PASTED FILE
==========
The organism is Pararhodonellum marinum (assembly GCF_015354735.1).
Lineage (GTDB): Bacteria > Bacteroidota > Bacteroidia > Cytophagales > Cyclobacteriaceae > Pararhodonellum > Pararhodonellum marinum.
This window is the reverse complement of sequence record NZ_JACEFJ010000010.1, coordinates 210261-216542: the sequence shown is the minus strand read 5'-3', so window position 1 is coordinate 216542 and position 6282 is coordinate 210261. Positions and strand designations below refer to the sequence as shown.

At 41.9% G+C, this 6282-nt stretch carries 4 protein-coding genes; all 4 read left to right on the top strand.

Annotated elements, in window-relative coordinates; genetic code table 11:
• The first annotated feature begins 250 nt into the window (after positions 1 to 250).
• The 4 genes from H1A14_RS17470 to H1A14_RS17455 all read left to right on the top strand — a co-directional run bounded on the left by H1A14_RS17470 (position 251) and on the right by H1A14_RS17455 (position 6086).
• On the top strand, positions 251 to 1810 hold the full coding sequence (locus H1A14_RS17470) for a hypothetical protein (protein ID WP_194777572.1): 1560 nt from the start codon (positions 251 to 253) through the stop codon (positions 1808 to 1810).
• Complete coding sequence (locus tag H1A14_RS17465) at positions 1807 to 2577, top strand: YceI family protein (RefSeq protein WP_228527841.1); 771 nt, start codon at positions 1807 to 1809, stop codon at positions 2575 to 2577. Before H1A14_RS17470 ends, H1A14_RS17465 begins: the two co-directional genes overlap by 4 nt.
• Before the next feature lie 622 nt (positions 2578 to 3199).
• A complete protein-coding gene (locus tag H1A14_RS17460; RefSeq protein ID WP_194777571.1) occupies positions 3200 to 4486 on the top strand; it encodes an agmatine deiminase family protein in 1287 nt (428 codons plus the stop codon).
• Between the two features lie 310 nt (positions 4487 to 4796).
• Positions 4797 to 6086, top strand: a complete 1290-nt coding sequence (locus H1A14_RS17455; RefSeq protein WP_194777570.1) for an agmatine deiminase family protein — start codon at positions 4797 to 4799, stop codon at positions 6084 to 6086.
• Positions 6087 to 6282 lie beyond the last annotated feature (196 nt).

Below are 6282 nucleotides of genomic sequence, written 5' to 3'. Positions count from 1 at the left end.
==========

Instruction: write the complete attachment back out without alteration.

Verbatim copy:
The organism is Pararhodonellum marinum (assembly GCF_015354735.1).
Lineage (GTDB): Bacteria > Bacteroidota > Bacteroidia > Cytophagales > Cyclobacteriaceae > Pararhodonellum > Pararhodonellum marinum.
This window is the reverse complement of sequence record NZ_JACEFJ010000010.1, coordinates 210261-216542: the sequence shown is the minus strand read 5'-3', so window position 1 is coordinate 216542 and position 6282 is coordinate 210261. Positions and strand designations below refer to the sequence as shown.

At 41.9% G+C, this 6282-nt stretch carries 4 protein-coding genes; all 4 read left to right on the top strand.

Annotated elements, in window-relative coordinates; genetic code table 11:
• The first annotated feature begins 250 nt into the window (after positions 1 to 250).
• The 4 genes from H1A14_RS17470 to H1A14_RS17455 all read left to right on the top strand — a co-directional run bounded on the left by H1A14_RS17470 (position 251) and on the right by H1A14_RS17455 (position 6086).
• On the top strand, positions 251 to 1810 hold the full coding sequence (locus H1A14_RS17470) for a hypothetical protein (protein ID WP_194777572.1): 1560 nt from the start codon (positions 251 to 253) through the stop codon (positions 1808 to 1810).
• Complete coding sequence (locus tag H1A14_RS17465) at positions 1807 to 2577, top strand: YceI family protein (RefSeq protein WP_228527841.1); 771 nt, start codon at positions 1807 to 1809, stop codon at positions 2575 to 2577. Before H1A14_RS17470 ends, H1A14_RS17465 begins: the two co-directional genes overlap by 4 nt.
• Before the next feature lie 622 nt (positions 2578 to 3199).
• A complete protein-coding gene (locus tag H1A14_RS17460; RefSeq protein ID WP_194777571.1) occupies positions 3200 to 4486 on the top strand; it encodes an agmatine deiminase family protein in 1287 nt (428 codons plus the stop codon).
• Between the two features lie 310 nt (positions 4487 to 4796).
• Positions 4797 to 6086, top strand: a complete 1290-nt coding sequence (locus H1A14_RS17455; RefSeq protein WP_194777570.1) for an agmatine deiminase family protein — start codon at positions 4797 to 4799, stop codon at positions 6084 to 6086.
• Positions 6087 to 6282 lie beyond the last annotated feature (196 nt).

Below are 6282 nucleotides of genomic sequence, written 5' to 3'. Positions count from 1 at the left end.